A prefix is a letter or a group of letters that ………. at the beginning of a word.
1) comes 2) come
I agree with Ahmed_btm that (1) ("comes") is the correct answer here. A relative clause doesn't always modify the noun that comes immediately before it. In this case, the relative modifies the noun phrase "a group of letters," whose head -- "group" -- is singular. Hence the verb should agree with the singular subject.
While answer (2) ("come") is not ungrammatical, since it is possible for the relative clause to modify the plural noun "letters," it gives the wrong meaning. With "come," the sentence would refer to groups like "unprenonre-unretromiscontraultra," whereas we want it to individual prefixes, such as "pre."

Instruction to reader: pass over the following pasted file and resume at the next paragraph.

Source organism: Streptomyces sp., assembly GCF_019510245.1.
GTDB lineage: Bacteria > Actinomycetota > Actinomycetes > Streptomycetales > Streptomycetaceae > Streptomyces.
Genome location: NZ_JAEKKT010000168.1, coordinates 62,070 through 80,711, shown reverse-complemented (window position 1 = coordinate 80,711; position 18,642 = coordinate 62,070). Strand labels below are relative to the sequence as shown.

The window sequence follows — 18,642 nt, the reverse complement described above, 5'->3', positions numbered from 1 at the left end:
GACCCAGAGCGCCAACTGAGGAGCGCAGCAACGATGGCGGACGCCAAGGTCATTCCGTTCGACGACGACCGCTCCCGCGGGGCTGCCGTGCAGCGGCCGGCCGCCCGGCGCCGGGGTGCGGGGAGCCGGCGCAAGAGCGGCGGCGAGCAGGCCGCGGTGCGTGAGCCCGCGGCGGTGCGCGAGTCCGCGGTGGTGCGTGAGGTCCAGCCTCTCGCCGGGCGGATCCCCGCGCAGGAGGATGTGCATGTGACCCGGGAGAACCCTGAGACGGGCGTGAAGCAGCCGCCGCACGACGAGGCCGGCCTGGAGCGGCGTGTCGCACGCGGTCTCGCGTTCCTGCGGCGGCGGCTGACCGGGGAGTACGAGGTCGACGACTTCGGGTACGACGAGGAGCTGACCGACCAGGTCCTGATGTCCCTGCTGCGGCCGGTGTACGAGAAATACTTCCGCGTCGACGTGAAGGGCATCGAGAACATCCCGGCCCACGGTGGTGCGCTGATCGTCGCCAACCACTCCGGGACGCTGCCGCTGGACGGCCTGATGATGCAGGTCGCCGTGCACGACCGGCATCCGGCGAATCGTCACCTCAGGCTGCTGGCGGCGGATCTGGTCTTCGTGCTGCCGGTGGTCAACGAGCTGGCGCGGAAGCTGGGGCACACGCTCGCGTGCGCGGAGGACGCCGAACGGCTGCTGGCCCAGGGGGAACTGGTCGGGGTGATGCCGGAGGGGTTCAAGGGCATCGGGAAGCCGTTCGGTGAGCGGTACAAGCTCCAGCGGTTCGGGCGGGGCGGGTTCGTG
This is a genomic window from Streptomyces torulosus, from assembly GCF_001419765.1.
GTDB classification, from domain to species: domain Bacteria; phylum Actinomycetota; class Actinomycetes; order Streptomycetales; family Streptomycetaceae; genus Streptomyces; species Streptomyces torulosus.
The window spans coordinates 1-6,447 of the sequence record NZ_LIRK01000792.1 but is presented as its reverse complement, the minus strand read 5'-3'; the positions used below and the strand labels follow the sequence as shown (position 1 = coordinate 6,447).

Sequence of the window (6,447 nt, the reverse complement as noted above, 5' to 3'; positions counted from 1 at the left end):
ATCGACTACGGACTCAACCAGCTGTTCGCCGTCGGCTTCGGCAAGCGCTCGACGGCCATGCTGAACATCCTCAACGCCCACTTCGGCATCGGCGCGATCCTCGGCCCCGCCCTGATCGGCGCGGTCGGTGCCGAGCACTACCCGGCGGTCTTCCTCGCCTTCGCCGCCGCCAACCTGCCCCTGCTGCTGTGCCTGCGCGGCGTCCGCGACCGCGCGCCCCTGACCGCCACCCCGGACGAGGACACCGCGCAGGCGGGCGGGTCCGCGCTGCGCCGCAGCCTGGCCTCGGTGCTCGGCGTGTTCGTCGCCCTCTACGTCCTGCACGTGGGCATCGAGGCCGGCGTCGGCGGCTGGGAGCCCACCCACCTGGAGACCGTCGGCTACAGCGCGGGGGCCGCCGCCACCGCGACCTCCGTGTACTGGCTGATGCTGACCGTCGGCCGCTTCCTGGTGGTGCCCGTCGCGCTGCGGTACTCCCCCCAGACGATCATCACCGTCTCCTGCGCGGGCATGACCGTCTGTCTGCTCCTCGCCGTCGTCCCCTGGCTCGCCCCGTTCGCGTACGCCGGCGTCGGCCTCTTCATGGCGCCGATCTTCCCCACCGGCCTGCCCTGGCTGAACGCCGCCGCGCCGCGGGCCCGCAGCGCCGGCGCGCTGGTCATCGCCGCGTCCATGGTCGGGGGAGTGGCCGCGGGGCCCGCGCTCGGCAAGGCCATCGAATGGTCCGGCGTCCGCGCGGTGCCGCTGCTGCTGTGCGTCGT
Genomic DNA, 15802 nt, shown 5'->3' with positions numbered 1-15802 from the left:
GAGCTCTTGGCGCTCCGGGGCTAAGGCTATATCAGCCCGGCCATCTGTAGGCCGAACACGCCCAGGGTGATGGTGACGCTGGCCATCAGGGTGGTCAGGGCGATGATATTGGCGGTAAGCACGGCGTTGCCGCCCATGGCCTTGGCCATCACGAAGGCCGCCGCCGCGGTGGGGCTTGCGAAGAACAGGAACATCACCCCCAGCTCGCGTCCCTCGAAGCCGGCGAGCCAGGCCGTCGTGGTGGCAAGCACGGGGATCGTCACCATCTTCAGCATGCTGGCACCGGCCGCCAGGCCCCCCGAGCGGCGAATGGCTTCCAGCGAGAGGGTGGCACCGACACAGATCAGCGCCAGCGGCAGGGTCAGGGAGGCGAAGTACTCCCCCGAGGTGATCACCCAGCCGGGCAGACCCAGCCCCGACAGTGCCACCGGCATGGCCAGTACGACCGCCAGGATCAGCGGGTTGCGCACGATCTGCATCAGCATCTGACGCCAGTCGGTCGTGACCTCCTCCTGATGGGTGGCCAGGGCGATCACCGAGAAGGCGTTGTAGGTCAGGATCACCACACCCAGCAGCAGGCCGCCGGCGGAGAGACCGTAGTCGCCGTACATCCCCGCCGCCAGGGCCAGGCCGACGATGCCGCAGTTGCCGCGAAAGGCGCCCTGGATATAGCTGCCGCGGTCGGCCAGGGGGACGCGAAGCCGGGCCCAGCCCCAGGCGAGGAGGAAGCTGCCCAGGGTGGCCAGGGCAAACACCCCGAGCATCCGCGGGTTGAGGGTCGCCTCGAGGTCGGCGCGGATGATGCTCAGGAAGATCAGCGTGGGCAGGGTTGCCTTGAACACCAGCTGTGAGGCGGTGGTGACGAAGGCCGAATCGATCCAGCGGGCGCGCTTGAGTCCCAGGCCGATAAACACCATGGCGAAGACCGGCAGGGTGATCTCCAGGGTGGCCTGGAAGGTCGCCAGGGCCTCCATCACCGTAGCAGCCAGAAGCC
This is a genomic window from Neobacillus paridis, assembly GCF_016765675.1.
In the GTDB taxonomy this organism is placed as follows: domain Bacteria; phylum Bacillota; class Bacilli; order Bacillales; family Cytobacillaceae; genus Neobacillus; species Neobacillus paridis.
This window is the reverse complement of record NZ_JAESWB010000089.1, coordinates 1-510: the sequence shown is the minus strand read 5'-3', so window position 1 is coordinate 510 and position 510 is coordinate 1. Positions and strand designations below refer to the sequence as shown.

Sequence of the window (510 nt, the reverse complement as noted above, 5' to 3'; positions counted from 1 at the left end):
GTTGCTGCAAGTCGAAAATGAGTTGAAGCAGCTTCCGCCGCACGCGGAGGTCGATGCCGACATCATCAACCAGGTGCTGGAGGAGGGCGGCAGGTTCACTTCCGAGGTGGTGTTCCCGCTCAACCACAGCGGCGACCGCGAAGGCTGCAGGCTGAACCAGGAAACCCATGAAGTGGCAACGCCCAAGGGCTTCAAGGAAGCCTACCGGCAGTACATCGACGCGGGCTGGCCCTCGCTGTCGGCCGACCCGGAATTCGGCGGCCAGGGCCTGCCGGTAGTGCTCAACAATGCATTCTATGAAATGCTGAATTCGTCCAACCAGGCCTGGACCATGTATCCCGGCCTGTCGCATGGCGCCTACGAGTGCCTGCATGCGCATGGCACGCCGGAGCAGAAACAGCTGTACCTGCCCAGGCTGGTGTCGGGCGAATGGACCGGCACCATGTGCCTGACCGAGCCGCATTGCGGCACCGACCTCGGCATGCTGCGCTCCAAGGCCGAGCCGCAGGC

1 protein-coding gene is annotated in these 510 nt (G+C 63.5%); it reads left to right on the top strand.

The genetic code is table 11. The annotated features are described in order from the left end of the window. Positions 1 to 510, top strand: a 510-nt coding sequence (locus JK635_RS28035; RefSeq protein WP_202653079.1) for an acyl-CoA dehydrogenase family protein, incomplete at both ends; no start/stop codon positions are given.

I think the relative clause modifies both "a letter" and "a group of letters". The reason that it takes the singular form is also because of the word "or". Am I right?
No, the reason for the singular form does not have anything to do with "or." However, the relative clause does implicitly apply to the first disjunct. The sentence may be regarded as a reduction of the following:
A prefix is a letter that comes at the beginning of a word or a group of letters that comes at the beginning of a word.
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